“Happiness is nowhere else to be had, but in their [Israel’s] God, and with their people. There are that are called gods many, and lords many. Some make gods of their pleasures; some choose Mammon for their god; some make gods of their own supposed excellencies, or the outward advantages they have above their neighbors; some choose one thing for their god, and others another. But men can be happy in no other God but the God of Israel: he is the only fountain of happiness. Other gods can’t help in calamity; nor can any of them afford what the poor empty soul stands in need of. Let men adore those other gods never so much, and call upon them never so earnestly, and serve them never so diligently, they will nevertheless remain poor, wretched, unsatisfied, undone creatures. All other people are miserable, but that people whose God is the Lord.”

Jonathan Edwards (1703-1758) cited by H. Norman Gardiner in Selected Sermons of Jonathan Edwards (New York: MacMillan, 1904) 51.

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John Huss recites Matthew 10:8 in refuting the greed of the teachers of the gospel

“He [John Huss] especially scourged the whole system of selling indulgences, as utterly at variance with the spirit of Christ and the teaching of the Gospel. The power of the priest to forgive sins rested only on repentance and contrition on the part of the guilty one; based on the payment of money or property, it was simony pure and simple, for had not the Savior said, “Freely ye have received, freely give?” The same thing applied to the pope, and the declaration made by some that the pope was infallible he declared to be not only false, but sacrilegious, for this would make the pope equal to Christ Himself. It goes without saying that these bold statements were not received without strenuous opposition on the part of the adherents of the hierarchy.” John Huss (c. 1372-1415) was a priest, professor, and eventually became a martyr. He died by being burned at the stake.”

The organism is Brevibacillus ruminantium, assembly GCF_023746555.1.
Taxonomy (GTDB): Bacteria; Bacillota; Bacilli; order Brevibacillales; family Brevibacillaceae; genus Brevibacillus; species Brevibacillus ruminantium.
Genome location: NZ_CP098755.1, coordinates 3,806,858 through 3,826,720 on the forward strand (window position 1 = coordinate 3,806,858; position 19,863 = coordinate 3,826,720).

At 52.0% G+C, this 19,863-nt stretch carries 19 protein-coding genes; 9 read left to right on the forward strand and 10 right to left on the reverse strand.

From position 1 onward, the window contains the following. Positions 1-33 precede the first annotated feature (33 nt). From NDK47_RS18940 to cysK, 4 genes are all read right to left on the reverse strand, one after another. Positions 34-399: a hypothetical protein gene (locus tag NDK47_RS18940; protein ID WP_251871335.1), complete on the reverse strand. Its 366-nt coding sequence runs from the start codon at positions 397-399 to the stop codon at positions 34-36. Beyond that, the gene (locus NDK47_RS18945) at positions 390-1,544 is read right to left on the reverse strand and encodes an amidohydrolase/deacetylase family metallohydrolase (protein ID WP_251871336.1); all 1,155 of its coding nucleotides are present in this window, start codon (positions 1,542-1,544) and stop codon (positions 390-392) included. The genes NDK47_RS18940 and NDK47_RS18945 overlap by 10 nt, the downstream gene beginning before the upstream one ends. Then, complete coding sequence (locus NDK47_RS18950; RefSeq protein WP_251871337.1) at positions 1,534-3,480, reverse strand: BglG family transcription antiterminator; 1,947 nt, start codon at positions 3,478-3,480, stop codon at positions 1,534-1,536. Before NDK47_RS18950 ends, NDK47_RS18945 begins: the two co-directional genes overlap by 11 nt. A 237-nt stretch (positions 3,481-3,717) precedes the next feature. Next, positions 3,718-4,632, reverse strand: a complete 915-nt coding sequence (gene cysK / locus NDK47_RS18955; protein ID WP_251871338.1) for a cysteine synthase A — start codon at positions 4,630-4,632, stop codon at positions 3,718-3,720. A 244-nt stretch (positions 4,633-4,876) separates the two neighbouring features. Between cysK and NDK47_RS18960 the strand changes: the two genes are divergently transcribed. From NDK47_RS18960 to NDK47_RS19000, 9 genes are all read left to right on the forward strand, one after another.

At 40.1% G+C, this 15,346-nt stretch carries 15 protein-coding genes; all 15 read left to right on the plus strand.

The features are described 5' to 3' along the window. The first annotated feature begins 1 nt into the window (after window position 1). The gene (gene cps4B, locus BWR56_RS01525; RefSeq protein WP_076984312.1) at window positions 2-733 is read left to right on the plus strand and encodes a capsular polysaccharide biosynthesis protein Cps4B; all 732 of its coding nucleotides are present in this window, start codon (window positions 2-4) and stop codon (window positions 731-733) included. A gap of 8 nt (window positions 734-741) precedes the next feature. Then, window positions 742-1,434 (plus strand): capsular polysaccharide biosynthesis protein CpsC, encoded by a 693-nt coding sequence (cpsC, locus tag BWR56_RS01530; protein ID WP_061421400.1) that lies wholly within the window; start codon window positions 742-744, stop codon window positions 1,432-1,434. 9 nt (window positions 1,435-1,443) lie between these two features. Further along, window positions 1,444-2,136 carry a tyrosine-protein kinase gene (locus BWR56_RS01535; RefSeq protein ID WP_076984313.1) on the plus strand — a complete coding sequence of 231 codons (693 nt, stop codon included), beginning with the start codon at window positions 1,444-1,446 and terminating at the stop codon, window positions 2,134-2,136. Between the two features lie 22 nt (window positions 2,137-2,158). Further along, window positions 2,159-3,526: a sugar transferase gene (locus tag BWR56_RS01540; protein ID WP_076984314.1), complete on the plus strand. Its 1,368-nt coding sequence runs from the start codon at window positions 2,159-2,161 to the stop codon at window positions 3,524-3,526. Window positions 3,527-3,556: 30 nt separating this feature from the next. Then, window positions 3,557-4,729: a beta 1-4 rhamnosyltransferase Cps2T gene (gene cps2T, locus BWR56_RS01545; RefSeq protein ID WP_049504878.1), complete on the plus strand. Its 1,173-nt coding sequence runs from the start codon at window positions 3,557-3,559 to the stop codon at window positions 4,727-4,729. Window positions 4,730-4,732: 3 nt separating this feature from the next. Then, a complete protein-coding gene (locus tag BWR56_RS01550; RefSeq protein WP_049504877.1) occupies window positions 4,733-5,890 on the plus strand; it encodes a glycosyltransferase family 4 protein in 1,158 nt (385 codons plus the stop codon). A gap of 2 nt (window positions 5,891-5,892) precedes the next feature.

Oscar Kuhns in John Huss: The Witness (Cincinnati: Jennings & Graham, 1907) 72-73.

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Columba helps a soul be healed of the sin of avarice

“At the same time, Conall, bishop of Coleraine, collected almost innumerable offerings from the people of Mag nEilni and prepared a lodging for St Columba on his way home from the meeting of the kings with a great crowd of people around him. When the saint arrived, the many offerings of the people were set out in the open area of the monastery for him to bless them. Looking at them as he blessed them, he pointed to a particular gift of a rich man:

‘The man,’ he said, ‘who gave this enjoys the mercy of God on account of his generosity and his mercies to the poor.’

Picking out another item among the many offerings he said:

‘Of this offering the gift of a man both wise and greedy, I cannot so much as taste, unless he first truly does penance for his sin of avarice.’

This word was at once circulated among the crowd, and Colum man Aedo, hearing it, recognized his guilt and came forward, to kneel before the saint and do penance. He promised too that henceforth he would renounce avarice, mend his way of life and practice generosity. The saint told him to stand and from that hour his sin was healed and he was no longer grasping.”

St. Adamnan of Iona and Richard Sharpe in the Life of St. Columba (London: Penguin Books, 1991) 152.

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William Tyndale’s statement in defense of his translation of the New Testament

“As touching his translation of the New Testament because his enemies did so much carp at it, pretending it to be full of heresies, he wrote to John Frith, as followeth, “I call God to record against the day we shall appear before our Lord Jesus, that I never altered one syllable of God’s Word against my conscience, nor would do this day if all that is in the earth, whether it be honour, pleasure, or riches, might be given me.”

John Foxe in Foxe’s Book of Martyrs: An Edition for the People (New York: Eaton & Mains, 1911) 152.